5 Things Pros Want Actors to Know About Getting Cast in the U.K.

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Whether you’re already in the U.K. and looking to break into the biz, or you’re a stateside-residing actor considering a leap across the pond, here’s what you should know about being a working actor in the U.K.

Don’t assume you’ll automatically get a work visa.
“It used to be the case that it was more knockabout, and you could be a lot less defined in the application if you’d made one 10 years ago. But it’s a different regime now to what it was pre-2008 and pre–points-based. You can no longer assume any knowledge. You’ve got to build your case and not assume they’ll take a leap of faith and let you into the country. You’ve got to take [the visa application process] against the backdrop that what the government is trying to do is make sure that jobs are available for British or European actors,” adds Sparks. You’ve got to justify why you deserve that visa over someone in the European economic system.” —Robert Sparks, immigration lawyer and expert

Even high-profile jobs may not pay well.
“Broadway and West Coast casting directors go all stupid over West End theater credits. It’s as close to an imprimatur as you can get. So that’s an asset, and that’s good, because the money sucks. An ensemble member of a big London musical makes about a LORT B salary (about $700 per week), so don’t think you’ll be able to support yourself acting unless you’re really lucky. At least not at first. And not in such an expensive city: London makes New York look like a bargain. And it’s worth remembering that the economy in the U.K. is worse than it is here in the U.S., so a survival job will be harder to find.” —Fred Applegate, stage and screen actor who starred in the West End production of “The Producers”

U.K. headshots are their own breed.
“The U.K. market is catching up and people have been using colour for a couple of years now, but there are still agents and casting directors who prefer a black and white shot, and there are still actors who believe their headshot should be black and white.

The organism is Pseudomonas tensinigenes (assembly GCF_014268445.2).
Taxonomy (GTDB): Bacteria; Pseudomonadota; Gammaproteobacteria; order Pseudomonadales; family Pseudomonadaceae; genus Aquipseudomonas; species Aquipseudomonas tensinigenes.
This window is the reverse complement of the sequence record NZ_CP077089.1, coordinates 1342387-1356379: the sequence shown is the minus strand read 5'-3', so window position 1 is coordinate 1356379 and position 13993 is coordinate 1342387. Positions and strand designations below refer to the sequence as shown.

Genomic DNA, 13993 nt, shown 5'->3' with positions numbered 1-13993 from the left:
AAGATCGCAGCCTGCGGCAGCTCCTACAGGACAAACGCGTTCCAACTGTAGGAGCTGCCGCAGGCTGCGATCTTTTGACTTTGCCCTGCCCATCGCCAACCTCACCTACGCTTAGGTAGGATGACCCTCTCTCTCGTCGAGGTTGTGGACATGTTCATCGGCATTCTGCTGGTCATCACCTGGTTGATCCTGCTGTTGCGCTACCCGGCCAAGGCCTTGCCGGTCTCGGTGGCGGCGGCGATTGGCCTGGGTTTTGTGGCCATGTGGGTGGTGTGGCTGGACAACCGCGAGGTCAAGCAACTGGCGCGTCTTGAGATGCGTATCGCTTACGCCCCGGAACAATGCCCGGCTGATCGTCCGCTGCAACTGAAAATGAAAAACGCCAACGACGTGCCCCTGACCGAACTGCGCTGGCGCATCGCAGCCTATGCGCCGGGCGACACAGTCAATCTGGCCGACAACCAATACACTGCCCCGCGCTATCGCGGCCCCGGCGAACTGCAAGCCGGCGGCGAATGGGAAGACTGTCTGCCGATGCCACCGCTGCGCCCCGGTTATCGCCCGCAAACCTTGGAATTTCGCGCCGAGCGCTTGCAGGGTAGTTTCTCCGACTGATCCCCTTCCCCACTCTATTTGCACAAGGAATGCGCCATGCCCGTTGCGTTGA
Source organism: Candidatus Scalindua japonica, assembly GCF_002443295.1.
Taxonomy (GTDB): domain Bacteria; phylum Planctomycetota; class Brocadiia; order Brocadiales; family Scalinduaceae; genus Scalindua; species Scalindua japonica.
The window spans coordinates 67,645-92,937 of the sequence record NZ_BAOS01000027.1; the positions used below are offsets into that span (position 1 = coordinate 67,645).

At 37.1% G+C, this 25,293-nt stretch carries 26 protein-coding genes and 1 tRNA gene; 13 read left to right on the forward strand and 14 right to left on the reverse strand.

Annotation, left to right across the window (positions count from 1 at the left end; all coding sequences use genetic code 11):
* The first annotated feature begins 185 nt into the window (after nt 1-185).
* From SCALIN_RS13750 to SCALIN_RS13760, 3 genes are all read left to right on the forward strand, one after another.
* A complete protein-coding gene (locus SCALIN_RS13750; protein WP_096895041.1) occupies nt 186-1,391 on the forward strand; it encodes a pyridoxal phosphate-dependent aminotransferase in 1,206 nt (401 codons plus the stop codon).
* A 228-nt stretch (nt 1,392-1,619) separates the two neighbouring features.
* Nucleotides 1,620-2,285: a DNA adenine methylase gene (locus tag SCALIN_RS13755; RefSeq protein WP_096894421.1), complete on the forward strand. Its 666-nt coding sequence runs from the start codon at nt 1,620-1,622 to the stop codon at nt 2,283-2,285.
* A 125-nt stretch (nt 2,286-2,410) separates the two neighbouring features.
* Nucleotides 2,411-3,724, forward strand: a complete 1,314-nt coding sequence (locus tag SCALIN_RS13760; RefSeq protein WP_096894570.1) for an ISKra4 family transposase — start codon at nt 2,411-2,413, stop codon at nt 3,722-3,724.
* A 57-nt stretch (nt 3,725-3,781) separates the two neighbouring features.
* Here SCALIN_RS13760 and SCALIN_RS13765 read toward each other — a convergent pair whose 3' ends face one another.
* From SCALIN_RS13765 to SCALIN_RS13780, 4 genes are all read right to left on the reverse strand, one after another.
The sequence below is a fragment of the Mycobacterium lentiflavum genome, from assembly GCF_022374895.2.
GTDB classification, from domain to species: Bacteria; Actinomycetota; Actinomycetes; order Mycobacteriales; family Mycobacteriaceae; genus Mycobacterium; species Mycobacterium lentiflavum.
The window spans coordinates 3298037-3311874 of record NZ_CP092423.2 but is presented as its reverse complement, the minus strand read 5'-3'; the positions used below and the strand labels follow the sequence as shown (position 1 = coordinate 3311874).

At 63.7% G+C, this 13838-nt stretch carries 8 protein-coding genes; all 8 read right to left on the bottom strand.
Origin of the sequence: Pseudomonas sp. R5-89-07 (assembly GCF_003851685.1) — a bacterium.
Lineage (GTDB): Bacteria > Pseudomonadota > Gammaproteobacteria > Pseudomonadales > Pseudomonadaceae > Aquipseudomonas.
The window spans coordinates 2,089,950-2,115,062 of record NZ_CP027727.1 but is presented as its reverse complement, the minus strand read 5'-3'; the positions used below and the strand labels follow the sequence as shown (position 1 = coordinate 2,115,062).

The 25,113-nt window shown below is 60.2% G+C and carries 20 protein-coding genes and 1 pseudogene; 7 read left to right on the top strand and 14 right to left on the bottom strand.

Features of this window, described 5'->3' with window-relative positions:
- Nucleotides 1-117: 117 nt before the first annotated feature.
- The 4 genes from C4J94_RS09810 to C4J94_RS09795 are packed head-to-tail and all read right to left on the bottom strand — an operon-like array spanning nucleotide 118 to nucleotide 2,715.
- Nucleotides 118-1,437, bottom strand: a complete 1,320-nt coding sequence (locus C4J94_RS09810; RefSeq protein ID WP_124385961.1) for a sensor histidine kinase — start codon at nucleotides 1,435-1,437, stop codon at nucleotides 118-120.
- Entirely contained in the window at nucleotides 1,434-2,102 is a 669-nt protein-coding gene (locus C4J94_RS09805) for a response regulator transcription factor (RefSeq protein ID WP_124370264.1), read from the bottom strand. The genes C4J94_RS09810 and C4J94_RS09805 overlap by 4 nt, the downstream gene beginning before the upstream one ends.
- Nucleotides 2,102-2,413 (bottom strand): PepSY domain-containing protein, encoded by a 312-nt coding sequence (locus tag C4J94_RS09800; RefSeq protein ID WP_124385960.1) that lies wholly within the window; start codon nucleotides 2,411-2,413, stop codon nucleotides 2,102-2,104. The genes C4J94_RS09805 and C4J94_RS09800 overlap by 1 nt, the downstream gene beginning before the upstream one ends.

“In the U.K., headshots have traditionally been seen as blank canvasses from which casting directors can see the potential characters an actor could play. In L.A., actors are taught to be much more specific about their type and it’s reflected in their headshots.” —Tony Gibbons, British actor and photographer who now lives and works in Los Angeles

You don’t have to be in London to work.
“When you’re out of work, quality of life is so important and if you can afford to have a good quality of life and you’re in London then that’s brilliant. But if you can’t–which I certainly couldn’t–then you can work regionally and build a network and a career in that way.” —Maria Crocker, Newcastle-based actor and director

If you want to make the move, know it is possible.
“The passport and citizenship process [to move to the U.K.] was quite easy to do in the States, and the two passports open up all of the necessary doors over here. You’ll have to get yourself set up in terms of taxes and stuff like that here, but there are plenty of people who are willing to help out. As for work...I’m not sure how difficult it would be as a young person just out of college. I find the Brits are quite receptive to Americans—it’s just about if you fit what they’re looking for. And there are quite a few times when casting people are looking for Americans for films.” —Ian Knauer, working actor who moved to London from the U.S. several years ago

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Casey Mink
Casey Mink is the staff writer at Backstage. When she's not writing about television, film, or theater, she is definitely somewhere watching it.
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